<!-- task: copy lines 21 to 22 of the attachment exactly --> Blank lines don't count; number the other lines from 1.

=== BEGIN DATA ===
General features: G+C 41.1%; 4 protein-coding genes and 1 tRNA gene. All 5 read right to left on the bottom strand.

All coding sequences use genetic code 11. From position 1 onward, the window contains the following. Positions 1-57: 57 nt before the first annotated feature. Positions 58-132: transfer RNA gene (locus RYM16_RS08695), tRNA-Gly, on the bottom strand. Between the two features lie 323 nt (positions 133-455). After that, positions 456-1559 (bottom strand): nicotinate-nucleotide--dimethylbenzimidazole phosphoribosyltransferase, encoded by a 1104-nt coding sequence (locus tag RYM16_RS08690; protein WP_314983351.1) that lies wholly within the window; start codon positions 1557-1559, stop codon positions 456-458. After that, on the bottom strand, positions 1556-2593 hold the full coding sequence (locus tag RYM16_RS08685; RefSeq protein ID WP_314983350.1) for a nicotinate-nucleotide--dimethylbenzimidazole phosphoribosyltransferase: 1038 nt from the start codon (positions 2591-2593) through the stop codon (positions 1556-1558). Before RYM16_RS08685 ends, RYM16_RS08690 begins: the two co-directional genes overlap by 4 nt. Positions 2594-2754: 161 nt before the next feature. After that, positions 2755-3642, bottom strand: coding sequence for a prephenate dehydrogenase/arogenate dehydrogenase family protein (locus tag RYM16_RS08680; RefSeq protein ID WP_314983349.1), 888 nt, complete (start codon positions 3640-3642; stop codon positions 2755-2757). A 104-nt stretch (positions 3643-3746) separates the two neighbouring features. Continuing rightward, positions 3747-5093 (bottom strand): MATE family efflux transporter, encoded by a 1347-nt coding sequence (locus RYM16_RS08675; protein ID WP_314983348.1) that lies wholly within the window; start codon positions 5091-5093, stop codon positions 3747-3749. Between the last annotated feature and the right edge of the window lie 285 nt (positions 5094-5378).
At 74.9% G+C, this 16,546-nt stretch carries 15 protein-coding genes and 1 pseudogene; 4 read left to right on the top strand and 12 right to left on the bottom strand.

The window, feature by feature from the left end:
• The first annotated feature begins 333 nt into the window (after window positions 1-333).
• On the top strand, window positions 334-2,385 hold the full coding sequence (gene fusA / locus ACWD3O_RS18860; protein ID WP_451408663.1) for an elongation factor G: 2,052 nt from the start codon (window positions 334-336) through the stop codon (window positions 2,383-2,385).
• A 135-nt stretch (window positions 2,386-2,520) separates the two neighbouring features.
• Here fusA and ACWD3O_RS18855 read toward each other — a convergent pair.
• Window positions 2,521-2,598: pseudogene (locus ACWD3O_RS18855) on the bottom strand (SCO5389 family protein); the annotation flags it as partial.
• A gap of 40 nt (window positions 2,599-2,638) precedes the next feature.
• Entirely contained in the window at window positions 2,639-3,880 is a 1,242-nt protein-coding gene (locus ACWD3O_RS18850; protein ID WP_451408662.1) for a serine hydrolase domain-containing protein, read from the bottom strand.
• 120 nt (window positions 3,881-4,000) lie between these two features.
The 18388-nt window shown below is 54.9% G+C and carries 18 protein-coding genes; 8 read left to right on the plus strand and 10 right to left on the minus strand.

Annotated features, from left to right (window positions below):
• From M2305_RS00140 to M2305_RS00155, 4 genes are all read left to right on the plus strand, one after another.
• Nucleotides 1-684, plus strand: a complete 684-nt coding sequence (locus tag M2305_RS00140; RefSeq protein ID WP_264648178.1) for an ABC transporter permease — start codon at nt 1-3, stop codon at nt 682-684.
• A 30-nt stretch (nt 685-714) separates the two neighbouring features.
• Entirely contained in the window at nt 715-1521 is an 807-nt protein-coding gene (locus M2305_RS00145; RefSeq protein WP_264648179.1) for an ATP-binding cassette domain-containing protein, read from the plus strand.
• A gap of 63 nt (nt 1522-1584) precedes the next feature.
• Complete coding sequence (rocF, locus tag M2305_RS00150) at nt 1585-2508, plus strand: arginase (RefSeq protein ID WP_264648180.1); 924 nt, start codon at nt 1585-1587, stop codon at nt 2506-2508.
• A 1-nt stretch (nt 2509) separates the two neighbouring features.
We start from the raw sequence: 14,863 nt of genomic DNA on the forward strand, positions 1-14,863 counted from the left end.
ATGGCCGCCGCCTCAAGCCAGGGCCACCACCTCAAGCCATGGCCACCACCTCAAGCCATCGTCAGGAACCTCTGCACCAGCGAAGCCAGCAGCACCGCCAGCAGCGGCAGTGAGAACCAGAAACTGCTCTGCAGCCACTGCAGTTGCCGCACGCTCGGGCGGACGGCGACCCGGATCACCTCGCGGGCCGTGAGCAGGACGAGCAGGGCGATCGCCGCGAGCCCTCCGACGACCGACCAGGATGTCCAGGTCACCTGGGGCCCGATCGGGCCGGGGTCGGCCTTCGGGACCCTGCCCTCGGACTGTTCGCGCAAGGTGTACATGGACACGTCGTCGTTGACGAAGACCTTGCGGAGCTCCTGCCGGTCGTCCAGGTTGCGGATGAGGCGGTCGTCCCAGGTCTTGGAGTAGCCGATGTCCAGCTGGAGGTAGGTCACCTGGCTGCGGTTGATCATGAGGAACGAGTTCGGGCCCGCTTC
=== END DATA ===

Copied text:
• A 1-nt stretch (nt 2509) separates the two neighbouring features.
We start from the raw sequence: 14,863 nt of genomic DNA on the forward strand, positions 1-14,863 counted from the left end.